Said COPPA consequences should not stop at content providers

Privacy groups are warning the Federal Trade Commission about not taking the right steps to rein in YouTube if it finds reason to strike a consent decree with the site over its handling of children's personal info.

In a letter to the FTC, the Campaign for a Commercial-Free Childhood (CCFC) and the Center for Digital Democracy (CDD), which complained about children's content on the social media video site, said that any remedies of the alleged violation of the Children's Online Privacy Protection Act (COPPA) should not include leaving children's content on the site by " shift[ing] the burden of responsibility to content creators to opt out of 'interest-based' advertising."

It is a follow-up to a letter last month on the same issue.

"It is crucial that any proposed consent decree with YouTube or Google require the structural separation of the child-directed channels and videos, substantial civil penalties, and other relief requested in our letter of June 25, 2019," CFCC and CDD wrote in their follow up letter.

They told the FTC in the most recent letter that COPPA anticipates that more than one party can be liable for collecting personal information from a child in violation of COPPA, and YouTube and parent Google fit the bill. 

"As we explained in our request to investigate, Google and YouTube are operators in at least two different senses. First, YouTube operates a website, youtube.com, a significant portion of which is directed at children....Second, Google operates the Google Marketing Platform (GMP), which...incorporates both the DoubleClick advertiser products and the Google Analytics 360 Suite. DoubleClick and other Google ad networks place trackers on child-directed channels on YouTube..."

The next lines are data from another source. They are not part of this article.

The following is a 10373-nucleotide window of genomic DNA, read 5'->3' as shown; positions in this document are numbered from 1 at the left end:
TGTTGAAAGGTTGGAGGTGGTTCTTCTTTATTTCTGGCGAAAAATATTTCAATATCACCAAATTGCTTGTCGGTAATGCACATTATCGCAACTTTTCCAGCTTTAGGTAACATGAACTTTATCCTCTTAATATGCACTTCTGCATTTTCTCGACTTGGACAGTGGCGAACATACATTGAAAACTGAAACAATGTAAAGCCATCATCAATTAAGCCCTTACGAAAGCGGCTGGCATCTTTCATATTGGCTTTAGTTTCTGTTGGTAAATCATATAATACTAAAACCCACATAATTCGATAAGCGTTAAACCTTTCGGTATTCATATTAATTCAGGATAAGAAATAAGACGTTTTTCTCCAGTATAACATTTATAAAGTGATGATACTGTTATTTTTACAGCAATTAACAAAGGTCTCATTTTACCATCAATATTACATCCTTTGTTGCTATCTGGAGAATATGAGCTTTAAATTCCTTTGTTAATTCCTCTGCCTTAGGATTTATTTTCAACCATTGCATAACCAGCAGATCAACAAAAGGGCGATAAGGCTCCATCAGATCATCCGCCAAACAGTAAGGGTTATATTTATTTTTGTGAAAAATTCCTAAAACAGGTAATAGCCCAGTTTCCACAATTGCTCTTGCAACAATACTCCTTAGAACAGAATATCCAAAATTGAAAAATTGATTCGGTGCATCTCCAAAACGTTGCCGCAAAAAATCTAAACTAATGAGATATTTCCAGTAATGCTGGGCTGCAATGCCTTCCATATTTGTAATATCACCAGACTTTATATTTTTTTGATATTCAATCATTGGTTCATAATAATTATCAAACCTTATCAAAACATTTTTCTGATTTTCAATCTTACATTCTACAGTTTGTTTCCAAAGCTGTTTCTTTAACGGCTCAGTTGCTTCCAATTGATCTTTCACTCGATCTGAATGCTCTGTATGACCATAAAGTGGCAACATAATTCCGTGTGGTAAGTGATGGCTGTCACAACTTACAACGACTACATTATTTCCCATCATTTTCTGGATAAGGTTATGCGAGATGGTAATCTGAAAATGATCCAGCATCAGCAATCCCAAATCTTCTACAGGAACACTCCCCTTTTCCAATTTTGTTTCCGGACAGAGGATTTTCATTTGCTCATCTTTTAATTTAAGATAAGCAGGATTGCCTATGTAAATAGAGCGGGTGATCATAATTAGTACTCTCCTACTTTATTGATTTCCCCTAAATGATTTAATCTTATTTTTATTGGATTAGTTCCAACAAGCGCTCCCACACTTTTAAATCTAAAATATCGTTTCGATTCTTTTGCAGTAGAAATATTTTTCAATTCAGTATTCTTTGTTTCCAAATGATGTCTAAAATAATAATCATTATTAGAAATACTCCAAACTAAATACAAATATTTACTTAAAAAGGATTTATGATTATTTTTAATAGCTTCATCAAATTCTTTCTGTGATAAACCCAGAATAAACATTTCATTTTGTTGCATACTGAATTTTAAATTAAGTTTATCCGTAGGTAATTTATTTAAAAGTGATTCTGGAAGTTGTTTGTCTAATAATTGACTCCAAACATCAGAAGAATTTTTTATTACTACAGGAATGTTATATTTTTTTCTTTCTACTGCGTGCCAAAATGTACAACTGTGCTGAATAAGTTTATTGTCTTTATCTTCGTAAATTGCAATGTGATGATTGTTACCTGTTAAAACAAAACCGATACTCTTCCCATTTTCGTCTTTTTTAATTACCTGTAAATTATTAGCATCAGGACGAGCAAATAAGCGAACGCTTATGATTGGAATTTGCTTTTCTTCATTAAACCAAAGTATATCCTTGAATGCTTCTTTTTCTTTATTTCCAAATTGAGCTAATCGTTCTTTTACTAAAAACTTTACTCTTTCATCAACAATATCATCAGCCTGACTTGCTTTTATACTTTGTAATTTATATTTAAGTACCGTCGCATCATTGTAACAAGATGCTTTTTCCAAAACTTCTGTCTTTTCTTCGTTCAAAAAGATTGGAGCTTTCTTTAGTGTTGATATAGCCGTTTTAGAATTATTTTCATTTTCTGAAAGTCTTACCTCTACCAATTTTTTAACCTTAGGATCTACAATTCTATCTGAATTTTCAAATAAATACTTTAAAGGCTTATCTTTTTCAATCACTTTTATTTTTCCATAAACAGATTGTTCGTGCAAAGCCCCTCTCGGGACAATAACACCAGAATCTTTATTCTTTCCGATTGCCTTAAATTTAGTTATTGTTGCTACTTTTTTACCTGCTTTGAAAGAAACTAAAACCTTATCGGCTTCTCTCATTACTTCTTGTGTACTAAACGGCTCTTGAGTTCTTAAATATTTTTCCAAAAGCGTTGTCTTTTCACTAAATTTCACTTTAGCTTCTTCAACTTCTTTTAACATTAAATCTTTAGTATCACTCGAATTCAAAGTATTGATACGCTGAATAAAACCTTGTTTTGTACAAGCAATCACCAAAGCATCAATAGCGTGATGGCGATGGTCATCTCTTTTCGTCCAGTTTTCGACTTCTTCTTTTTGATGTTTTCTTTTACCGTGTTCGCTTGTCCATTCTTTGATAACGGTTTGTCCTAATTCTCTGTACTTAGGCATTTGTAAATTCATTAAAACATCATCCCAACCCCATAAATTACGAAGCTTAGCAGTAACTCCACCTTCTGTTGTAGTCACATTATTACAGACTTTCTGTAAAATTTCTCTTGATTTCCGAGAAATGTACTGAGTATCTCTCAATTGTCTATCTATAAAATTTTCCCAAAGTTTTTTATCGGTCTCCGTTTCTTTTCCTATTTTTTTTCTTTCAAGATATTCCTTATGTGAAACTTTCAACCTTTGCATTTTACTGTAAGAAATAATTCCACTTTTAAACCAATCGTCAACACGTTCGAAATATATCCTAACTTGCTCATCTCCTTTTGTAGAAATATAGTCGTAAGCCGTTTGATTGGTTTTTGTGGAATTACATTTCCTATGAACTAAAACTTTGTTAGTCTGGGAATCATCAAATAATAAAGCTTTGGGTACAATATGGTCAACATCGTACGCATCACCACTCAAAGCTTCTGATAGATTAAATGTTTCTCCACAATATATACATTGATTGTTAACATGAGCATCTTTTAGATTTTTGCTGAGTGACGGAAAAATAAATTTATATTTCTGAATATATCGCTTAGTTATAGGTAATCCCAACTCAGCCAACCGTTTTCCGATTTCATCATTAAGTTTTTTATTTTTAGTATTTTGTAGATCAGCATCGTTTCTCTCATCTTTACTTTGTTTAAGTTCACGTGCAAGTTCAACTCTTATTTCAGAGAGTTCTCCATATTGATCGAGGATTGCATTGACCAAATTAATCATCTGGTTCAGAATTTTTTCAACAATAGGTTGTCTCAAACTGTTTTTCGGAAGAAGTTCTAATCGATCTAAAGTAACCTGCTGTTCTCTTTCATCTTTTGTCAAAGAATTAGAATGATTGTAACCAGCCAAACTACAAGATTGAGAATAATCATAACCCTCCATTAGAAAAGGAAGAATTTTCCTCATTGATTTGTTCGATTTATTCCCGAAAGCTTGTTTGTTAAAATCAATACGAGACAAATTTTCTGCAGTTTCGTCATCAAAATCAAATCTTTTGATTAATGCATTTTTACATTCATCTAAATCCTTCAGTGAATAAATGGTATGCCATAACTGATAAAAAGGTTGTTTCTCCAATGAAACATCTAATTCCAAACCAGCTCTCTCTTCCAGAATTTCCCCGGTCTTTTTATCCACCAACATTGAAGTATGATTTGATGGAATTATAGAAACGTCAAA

Related: Sen Markey Says Kids Need Online Privacy Constitution

The FTC has not confirmed reports it is investigating YouTube, but CCFC and CDD filled a formal complaint against the site in April 2018, seeking potentially tens of billions of dollars in fines for what they said has been the company’s collection and sharing of children’s information.

FTC chair Joseph Simons told Sen. Ed Markey (D-Mass.), who backed the complaint and co-authored COPPA,  that if YouTube were indeed saying that a toy-review video was not directed toward kids, as Markey said was the case, the FTC would have a problem with that. But he would not comment on any possible investigation of the company over such issues. Markey then wrote the FTC with his own wish list of possible remedies. 

To which the privacy groups have added.

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